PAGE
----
Briefly, there were three reasons why I ultimately became a follower of Jesus. First of all, I met Gentile Christians who loved the Jewish people. They might not have known much about Judaism, but they showed God’s love to all. They especially enjoyed meeting Jewish people, as they were avid Bible students and understood the importance of the Jewish people and Israel in the plan of God.
Also, I began reading the story and words of Jesus in the Gospels because of my encounters with these Gentile Christians, who eventually helped two of my best friends come to faith in Yeshua. In what seemed like a miracle to me, I found a New Testament in a phone booth in the middle of a campground in the Redwood Forest…a long story! As I began reading the New Testament, I immediately felt a deeply emotional conflict. On one hand, I felt so guilty reading this book, which I thought was the inspiration for millennia of antisemitism. Yet, on the other hand, I was unmistakably drawn to the compelling words of Jesus. On top of that, my close reading led me to the surprising conclusion that the Gospels were not antisemitic as I had thought. In fact, they seemed so Jewish!
However, what really put me over the line was the person of Jesus Himself. I just fell in love with Him. He was strong, bold, courageous, truthful, and so deeply spiritual. His words grabbed hold of my heart in ways that I cannot even explain. It became obvious to me that He was the Messiah and the fulfillment of all that my Jewish people hoped for through the centuries. I found myself asking how Jesus could possibly have inspired hatred of the Jewish people when He was so clearly Jewish, with a great love for His people. And I confess, this is a dark mystery I do not fully understand to this day. As He said at a moment of intense rejection by the Jewish leaders of His day, “Jerusalem, Jerusalem, who kills the prophets and stones those who are sent to her! How often I wanted to gather your children together, the way a hen gathers her chicks under her wings, and you were unwilling” (Matthew 23:37).
And so I was left staring at the chasm between myself as a Jewish person, feeling the burden of thousands of years of intransigence towards Jesus, while at the same time wanting to embrace Jesus as my Messiah. Without, I hope, sounding trite, for me the bridge was actually Jesus Himself. He reflected the depths of spirituality I was longing for but could not quite find within the Judaism in which I was raised. I did not want to reject Judaism or who I was as a Jew, but I desperately wanted to know God intimately and personally. Jesus became my Messiah, Redeemer, and my Bridge to my heavenly Father. I finally understood what He meant when He said, “I am the way, and the truth, and the life; no one comes to the Father but through Me”(John 14:6).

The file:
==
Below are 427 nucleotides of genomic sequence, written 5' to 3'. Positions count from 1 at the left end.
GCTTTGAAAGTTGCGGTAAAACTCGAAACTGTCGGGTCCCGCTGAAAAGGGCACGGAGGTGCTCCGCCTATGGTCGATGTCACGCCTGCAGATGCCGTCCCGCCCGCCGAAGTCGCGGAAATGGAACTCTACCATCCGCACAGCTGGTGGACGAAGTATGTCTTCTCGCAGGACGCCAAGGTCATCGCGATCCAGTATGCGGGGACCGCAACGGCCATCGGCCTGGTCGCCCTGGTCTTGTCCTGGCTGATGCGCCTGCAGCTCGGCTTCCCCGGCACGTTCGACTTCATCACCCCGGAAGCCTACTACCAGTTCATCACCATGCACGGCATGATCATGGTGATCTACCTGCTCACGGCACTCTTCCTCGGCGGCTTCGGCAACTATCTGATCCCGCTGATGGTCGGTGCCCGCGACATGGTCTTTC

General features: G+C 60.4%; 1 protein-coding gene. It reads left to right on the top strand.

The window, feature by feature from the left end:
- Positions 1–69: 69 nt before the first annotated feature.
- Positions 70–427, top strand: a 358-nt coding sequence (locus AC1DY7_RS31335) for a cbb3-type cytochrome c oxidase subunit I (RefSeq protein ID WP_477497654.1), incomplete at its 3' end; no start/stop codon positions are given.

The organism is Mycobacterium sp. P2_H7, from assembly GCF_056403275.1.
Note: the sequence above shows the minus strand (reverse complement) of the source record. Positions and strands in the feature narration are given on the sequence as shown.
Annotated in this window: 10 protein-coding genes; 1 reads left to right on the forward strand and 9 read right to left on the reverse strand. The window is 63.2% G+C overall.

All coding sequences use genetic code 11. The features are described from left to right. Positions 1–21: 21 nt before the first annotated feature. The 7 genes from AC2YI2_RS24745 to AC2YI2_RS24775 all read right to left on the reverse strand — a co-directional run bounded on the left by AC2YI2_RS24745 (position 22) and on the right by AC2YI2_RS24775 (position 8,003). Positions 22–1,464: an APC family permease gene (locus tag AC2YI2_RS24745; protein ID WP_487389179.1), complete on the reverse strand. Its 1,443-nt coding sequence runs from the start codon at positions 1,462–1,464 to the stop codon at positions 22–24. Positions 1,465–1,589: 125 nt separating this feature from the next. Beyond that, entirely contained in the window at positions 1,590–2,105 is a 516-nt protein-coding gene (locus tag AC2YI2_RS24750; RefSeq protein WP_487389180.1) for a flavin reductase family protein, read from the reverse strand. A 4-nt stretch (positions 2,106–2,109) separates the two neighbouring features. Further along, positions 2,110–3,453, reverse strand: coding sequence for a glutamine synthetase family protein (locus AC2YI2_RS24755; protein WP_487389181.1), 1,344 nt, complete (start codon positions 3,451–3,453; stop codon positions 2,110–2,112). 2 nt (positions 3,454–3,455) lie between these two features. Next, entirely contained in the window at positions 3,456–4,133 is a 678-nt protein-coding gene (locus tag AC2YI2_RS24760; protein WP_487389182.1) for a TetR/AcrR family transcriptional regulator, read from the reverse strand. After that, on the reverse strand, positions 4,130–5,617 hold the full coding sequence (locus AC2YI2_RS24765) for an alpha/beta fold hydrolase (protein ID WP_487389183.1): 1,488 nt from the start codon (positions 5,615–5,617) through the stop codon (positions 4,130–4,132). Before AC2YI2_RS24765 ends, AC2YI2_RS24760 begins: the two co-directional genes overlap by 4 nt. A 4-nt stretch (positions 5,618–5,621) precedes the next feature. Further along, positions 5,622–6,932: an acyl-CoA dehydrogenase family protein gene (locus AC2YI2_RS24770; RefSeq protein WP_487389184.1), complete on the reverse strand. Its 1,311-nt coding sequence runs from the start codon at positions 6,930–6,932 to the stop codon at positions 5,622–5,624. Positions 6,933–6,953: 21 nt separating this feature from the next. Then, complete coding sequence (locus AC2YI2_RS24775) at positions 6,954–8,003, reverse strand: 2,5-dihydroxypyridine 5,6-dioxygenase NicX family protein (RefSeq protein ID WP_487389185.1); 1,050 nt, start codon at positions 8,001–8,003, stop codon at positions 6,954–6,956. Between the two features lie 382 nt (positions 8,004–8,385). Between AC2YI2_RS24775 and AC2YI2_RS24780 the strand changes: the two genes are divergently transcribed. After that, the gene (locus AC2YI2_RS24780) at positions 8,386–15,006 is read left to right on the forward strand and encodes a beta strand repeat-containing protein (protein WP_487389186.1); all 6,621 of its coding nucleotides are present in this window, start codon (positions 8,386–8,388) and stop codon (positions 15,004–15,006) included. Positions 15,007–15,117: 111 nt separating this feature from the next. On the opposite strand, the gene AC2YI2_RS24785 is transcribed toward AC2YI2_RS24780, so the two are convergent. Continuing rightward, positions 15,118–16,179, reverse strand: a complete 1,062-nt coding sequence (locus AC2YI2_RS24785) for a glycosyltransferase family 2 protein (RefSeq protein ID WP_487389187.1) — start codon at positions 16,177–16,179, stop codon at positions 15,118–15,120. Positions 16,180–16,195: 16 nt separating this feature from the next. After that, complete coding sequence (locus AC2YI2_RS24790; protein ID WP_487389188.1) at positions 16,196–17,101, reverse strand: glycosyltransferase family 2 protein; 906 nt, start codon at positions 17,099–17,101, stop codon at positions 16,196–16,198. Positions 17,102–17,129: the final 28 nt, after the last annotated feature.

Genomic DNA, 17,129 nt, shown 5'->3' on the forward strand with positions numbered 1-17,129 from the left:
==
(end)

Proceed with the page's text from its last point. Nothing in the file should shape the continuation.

Coming to faith in Jesus as my Messiah was the most difficult and most profoundly wonderful decision I ever made in my life. I now follow Yeshua, the Jewish Messiah and join arms with any others who do the same, although I try to be clear-sighted about the failings of people and institutions. There remains much to lament on that score.
I hope that you enjoy the rest of this newsletter as we look at some difficult New Testament passages that have been interpreted in an antisemitic way throughout the years. We are going to try and help you know to how to handle these texts and understand them within a first-century Jewish context—which is the key to unlocking their meaning. I also asked my friend Dennis to share his story, and I hope you enjoy it. It is my prayer that you will reflect upon what you read and ask God to show you if Jesus is indeed the Jewish Messiah for all.
[i] Direct quote from the following article written by Dr. Mitch Glaser. https://jewsforjesus.org/publications/havurah/havurah-mm88-02/the-egg-and-miriam-or-a-post-easter-assessment/
Dennis Karp’s Story
The Jewish Elders in Matthew’s gospel
The Future Hope of 1 Thessalonians
What if Jesus is the Jewish Messiah?
Understanding Acts 2:36 & 3:15